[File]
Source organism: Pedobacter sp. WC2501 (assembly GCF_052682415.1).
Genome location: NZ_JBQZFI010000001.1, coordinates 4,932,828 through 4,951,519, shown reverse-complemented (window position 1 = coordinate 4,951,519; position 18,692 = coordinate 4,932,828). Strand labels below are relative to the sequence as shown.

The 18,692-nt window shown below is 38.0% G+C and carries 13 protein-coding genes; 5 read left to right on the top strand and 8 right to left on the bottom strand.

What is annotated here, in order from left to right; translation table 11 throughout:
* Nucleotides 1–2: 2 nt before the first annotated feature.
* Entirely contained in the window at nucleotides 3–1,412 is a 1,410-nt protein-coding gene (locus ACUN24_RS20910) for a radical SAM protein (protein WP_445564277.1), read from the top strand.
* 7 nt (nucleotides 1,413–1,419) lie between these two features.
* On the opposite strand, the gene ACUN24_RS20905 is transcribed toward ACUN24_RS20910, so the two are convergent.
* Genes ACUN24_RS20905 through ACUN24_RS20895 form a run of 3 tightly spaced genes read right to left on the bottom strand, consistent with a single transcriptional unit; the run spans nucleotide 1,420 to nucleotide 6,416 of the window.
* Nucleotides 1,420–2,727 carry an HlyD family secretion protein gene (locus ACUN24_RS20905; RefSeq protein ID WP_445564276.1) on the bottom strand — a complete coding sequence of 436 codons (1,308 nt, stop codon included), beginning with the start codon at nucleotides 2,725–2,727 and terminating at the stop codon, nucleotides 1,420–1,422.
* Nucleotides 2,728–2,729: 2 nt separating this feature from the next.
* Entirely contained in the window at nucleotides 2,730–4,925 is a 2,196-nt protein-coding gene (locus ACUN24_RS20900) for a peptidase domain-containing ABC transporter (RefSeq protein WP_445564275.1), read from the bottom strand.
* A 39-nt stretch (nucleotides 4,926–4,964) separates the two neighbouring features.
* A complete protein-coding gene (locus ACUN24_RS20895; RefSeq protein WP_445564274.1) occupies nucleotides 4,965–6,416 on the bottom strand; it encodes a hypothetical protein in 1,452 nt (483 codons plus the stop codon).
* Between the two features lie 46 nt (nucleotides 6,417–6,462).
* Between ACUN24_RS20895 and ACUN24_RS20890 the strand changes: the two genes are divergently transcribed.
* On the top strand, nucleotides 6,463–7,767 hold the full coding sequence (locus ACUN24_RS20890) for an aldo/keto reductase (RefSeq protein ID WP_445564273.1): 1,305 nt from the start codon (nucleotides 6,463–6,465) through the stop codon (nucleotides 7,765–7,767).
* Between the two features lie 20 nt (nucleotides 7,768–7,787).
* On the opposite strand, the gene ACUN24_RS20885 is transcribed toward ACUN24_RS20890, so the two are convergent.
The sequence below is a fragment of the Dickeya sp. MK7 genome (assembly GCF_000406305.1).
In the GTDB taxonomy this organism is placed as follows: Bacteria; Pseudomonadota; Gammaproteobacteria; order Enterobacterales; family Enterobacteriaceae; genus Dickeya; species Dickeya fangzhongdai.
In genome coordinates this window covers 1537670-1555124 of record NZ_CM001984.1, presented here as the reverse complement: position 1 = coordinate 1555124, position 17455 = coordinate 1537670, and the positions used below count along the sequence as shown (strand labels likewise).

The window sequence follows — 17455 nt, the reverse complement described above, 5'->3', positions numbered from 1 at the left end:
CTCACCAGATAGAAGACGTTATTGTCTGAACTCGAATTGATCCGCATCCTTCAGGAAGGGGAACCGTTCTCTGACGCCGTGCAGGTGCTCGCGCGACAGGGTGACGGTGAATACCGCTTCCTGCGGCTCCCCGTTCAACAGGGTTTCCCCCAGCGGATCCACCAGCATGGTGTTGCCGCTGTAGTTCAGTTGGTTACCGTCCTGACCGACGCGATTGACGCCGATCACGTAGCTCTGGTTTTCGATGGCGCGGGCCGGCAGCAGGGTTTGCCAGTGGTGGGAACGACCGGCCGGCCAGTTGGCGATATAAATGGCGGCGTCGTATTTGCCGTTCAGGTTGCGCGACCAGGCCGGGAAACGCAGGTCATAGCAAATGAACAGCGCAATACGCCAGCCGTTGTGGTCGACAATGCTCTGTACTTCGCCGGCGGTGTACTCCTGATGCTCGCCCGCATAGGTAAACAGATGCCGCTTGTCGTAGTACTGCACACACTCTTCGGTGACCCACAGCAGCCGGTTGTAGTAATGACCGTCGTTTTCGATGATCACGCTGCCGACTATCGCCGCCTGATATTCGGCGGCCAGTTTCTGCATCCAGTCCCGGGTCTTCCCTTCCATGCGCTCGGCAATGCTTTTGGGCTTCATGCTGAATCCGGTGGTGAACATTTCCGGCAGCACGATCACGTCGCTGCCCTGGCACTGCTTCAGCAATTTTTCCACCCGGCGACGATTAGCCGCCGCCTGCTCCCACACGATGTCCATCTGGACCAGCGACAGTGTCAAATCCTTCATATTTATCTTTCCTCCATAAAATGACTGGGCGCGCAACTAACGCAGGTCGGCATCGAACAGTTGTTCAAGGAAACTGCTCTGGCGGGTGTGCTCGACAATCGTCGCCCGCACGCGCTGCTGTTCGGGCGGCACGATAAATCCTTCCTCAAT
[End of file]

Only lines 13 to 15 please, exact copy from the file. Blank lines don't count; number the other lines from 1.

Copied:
* A 39-nt stretch (nucleotides 4,926–4,964) separates the two neighbouring features.
* A complete protein-coding gene (locus ACUN24_RS20895; RefSeq protein WP_445564274.1) occupies nucleotides 4,965–6,416 on the bottom strand; it encodes a hypothetical protein in 1,452 nt (483 codons plus the stop codon).
* Between the two features lie 46 nt (nucleotides 6,417–6,462).